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Australia's second-longest serving prime minister. He enjoyed great popularity as President of the ACTU for ten years before entering federal politics in 1980. Within three years he was prime minister and won a Labor record of four terms. His legacy includes the Accord, resulting in better industrial relations, the beginning of industry restructuring, and financial deregulation. The 1980s saw a change of direction in the government, resulting in a much more competitive, outward looking, independent Australia.

Robert James Lee Hawke was born in Bordertown, South Australia on December 9, 1929. His father was a clergyman, and the family moved around the country, finally settling in Subiaco, Western Australia, where Hawke met his wife-to-be, Hazel Masterson. At university in Perth, he began to take an interest in politics, not altogether surprisingly as his uncle had been Western Australian premier from 1953-59. Graduating with a Law degree, Hawke worked for Vacuum Oil Company before winning a prestigious Rhodes Scholarship to Oxford University. One of the terms of the scholarship was that he remain a bachelor, so he and Hazel did not marry until 1956, having been engaged for six years. They have three children.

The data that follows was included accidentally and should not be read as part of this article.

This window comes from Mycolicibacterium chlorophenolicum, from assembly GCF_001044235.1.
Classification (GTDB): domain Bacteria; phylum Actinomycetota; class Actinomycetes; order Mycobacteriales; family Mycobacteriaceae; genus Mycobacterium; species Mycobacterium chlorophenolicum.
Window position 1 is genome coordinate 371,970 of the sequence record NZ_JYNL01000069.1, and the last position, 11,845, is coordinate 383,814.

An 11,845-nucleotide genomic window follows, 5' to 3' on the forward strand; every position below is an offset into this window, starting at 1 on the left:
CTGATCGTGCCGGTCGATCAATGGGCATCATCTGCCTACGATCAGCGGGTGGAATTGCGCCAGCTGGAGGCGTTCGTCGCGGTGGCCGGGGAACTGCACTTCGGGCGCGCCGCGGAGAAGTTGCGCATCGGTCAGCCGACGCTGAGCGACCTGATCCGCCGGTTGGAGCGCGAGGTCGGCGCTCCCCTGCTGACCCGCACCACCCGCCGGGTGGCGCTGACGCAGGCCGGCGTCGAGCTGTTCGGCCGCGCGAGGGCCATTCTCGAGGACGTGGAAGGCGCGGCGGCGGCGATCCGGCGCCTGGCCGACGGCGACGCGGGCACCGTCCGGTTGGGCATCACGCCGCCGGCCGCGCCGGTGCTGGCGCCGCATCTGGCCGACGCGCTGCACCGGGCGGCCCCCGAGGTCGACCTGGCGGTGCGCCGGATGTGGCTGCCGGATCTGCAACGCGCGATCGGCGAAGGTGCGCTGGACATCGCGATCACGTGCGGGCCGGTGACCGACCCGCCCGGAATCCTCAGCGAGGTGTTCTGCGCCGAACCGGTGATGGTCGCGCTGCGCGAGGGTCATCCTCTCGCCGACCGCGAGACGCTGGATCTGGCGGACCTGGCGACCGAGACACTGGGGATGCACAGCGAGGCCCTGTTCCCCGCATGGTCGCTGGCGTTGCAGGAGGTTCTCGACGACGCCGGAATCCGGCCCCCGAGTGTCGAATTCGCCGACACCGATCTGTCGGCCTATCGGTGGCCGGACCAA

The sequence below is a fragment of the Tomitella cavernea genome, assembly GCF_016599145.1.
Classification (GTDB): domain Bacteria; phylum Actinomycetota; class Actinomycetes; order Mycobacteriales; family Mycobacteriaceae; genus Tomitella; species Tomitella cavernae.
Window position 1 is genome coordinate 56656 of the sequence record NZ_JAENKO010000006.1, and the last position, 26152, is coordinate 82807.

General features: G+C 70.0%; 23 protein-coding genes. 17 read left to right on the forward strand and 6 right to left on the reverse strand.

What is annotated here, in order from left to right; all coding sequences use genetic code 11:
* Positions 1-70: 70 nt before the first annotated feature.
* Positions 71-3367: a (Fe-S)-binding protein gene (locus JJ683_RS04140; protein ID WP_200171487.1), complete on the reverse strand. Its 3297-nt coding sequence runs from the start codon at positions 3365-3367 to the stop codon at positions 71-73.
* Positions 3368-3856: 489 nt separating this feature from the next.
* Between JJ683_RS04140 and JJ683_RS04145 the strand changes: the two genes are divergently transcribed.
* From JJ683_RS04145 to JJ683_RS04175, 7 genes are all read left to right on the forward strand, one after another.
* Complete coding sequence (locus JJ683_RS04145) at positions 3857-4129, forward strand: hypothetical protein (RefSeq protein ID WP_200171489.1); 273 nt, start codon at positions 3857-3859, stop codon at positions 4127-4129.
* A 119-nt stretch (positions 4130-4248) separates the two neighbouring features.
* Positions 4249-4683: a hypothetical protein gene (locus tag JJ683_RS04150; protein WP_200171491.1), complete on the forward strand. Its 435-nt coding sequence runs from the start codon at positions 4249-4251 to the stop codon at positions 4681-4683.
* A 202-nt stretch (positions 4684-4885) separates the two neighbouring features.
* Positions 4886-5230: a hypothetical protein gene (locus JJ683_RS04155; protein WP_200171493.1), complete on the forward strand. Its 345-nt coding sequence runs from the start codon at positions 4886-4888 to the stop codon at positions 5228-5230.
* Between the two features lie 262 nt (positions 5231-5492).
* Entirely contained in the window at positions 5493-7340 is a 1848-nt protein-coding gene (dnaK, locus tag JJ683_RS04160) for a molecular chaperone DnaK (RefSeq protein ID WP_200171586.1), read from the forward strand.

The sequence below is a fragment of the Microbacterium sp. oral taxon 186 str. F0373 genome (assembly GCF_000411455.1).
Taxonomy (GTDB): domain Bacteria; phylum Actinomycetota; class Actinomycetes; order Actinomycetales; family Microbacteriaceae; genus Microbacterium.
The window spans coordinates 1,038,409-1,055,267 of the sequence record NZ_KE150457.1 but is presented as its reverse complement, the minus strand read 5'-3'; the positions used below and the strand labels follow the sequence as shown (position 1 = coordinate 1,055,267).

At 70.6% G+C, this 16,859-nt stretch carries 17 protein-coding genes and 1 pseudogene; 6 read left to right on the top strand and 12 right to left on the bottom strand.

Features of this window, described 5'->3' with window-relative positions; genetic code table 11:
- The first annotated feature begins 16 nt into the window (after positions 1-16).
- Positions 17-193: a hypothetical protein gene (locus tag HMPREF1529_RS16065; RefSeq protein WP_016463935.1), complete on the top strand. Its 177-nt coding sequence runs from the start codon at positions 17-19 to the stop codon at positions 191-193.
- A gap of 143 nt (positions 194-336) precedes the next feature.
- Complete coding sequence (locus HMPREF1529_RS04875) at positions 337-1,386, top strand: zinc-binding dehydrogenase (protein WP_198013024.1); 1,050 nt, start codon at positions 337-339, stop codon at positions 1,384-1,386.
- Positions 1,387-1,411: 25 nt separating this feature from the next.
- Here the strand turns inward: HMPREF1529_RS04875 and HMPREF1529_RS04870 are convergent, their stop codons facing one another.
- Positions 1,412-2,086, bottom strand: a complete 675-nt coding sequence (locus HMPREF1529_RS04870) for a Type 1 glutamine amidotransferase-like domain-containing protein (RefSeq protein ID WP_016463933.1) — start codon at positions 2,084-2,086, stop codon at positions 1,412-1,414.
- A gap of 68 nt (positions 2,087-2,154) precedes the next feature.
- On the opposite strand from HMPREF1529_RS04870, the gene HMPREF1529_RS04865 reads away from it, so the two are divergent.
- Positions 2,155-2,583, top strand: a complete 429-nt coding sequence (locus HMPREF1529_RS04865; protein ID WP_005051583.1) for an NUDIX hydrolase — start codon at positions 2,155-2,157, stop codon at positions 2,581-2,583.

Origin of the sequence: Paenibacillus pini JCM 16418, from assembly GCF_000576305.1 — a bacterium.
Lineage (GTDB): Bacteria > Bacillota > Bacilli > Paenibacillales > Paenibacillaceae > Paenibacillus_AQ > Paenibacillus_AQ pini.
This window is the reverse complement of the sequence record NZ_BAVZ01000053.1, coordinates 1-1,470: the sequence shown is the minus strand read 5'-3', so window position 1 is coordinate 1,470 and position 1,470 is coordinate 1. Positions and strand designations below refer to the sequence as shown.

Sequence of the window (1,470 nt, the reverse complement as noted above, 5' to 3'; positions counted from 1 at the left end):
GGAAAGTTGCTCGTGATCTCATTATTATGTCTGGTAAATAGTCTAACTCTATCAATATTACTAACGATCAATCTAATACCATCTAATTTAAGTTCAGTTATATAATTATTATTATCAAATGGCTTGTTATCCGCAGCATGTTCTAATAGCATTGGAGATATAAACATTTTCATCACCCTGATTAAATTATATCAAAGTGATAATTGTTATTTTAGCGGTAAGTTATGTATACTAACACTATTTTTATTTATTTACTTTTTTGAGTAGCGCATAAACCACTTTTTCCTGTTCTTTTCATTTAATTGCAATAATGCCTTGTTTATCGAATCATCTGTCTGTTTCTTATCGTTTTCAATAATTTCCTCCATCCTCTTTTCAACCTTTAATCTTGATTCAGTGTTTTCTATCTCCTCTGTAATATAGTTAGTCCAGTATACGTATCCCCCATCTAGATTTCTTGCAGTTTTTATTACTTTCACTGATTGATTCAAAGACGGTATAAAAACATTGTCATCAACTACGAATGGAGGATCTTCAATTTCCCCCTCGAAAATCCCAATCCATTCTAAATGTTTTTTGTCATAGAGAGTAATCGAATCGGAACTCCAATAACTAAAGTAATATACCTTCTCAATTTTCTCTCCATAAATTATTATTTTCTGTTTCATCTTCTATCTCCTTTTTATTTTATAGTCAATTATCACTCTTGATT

At Oxford, Hawke wrote a thesis on Australia's Conciliation and Arbitration system. In early 1956 he returned to Australia and took up a research scholarship at the Australian National University in Canberra, but after two years he abandoned academic life and became research officer for the Australian Council of Trade Unions in Melbourne.

In 1963 Hawke unsuccessfully contested the federal seat of Corio against the popular former Olympic cycling champion Hubert Opperman. He became president of the Australian Council of Trade Unions (ACTU) in 1969, and encouraged closer co-operation between white- and blue-collar unions. Hawke's high profile in the 1972 "It's Time" campaign and his five years as national president of the Australian Labor Party made him an obvious choice for federal politics. In 1980 Hawke was elected to federal parliament as member for the seat of Wills.